MH370 disappearance 4 years on, Malaysia to end search in June

A last-ditch search for missing Malaysia Airlines flight MH370 is expected to end in June, the Southeast Asian nation said on Saturday, as grieving families marked the fourth anniversary of one of biggest aviation mysteries of all time.

Flight MH370, carrying 239 people, disappeared on its way from Kuala Lumpur to Beijing on March 8, 2014. Investigators called off the underwater search last year after no trace of the wreckage was found in a 46,000 square mile area in the Indian Ocean.

In their latest effort, Malaysia agreed to pay Ocean Infinity of Houston up to $70 million if it finds the plane within 90 days. The countdown doesn’t include refueling stops or days lost to bad weather.

Malaysia's civil aviation chief, Azharuddin Abdul Rahman, said the firm's search is going smoothly and is expected to end by mid-June.

"The whole world, including the next of kin, have (new) hope to find the plane for closure," he told reporters at a remembrance event at a shopping mall near Kuala Lumpur. "For the aviation world, we want to know what exactly happened to the plane."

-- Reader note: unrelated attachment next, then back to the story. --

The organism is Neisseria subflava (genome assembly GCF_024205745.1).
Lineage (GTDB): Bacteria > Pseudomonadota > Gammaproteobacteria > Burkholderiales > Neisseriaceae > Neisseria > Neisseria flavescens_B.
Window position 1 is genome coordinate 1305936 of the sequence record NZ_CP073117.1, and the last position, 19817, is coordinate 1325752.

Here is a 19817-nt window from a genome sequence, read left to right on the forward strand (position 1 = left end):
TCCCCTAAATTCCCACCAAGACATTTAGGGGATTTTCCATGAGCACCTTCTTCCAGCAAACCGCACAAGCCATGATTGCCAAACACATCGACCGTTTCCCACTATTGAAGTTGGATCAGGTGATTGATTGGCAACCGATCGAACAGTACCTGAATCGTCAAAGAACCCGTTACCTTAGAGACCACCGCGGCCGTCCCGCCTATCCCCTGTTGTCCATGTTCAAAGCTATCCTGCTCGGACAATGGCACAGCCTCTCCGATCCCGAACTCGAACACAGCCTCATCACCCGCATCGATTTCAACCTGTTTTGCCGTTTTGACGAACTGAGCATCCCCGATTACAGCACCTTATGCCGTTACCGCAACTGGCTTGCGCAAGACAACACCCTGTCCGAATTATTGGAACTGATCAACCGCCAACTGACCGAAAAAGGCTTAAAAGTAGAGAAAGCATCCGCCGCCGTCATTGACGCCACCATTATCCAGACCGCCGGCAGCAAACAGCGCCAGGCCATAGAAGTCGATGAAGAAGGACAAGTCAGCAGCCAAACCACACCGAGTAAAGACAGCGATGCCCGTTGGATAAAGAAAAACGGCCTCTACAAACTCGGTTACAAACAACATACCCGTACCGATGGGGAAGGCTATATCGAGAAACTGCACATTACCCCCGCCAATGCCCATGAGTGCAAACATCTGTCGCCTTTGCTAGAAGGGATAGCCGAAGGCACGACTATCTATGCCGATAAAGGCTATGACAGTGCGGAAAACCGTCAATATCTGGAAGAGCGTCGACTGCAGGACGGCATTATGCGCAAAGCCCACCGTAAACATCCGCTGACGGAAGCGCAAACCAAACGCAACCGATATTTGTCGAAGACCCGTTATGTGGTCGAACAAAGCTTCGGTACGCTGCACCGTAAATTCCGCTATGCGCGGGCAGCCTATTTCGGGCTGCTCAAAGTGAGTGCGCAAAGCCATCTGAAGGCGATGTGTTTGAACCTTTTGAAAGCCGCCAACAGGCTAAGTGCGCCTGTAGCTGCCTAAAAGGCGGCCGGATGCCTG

Officials have said there was an 85 percent chance of finding the debris in a new 9,650-square-mile search area — roughly the size of Vermont — identified by experts.

The plane was on a routine flight from Kuala Lumpur to Beijing with 239 people on board when it disappeared.

The official search was extremely difficult because no transmissions were received from the aircraft after its first 38 minutes of flight. Systems designed to automatically transmit the flight's position failed to work after this point, according to a final report issued in January 2017 by the Australian Transport Safety Board.

Family members lit candles on a stage Saturday and observed a moment of silence during the three-hour event. Most are split over whether the search will be fruitful.

"It doesn't renew (any hope) because I also have to be realistic. It has been four years," said Intan Maizura Othman, whose husband was a flight attendant on the plane. She was pregnant when the plane disappeared and attended the event with her now 4-year-old son.

Jiang Hui, of China, whose mother was on board the plane, said that he was grateful for Ocean Infinity's courage to mount the search, but that he hopes it will not be the end if the mission fails. He proposed for a public fund to be set up to continue the search.

"Without a search, there will be no truth," Jiang said.

Investigators disagree on whether the aircraft suffered a mechanical failure or whether it was deliberately diverted over the southern Indian Ocean, Reuters reported Saturday.

Debris has been collected from Indian Ocean islands and Africa’s east coast and at least three pieces have been confirmed as coming from the missing plane, according to the news agency.

The Associated Press contributed to this report.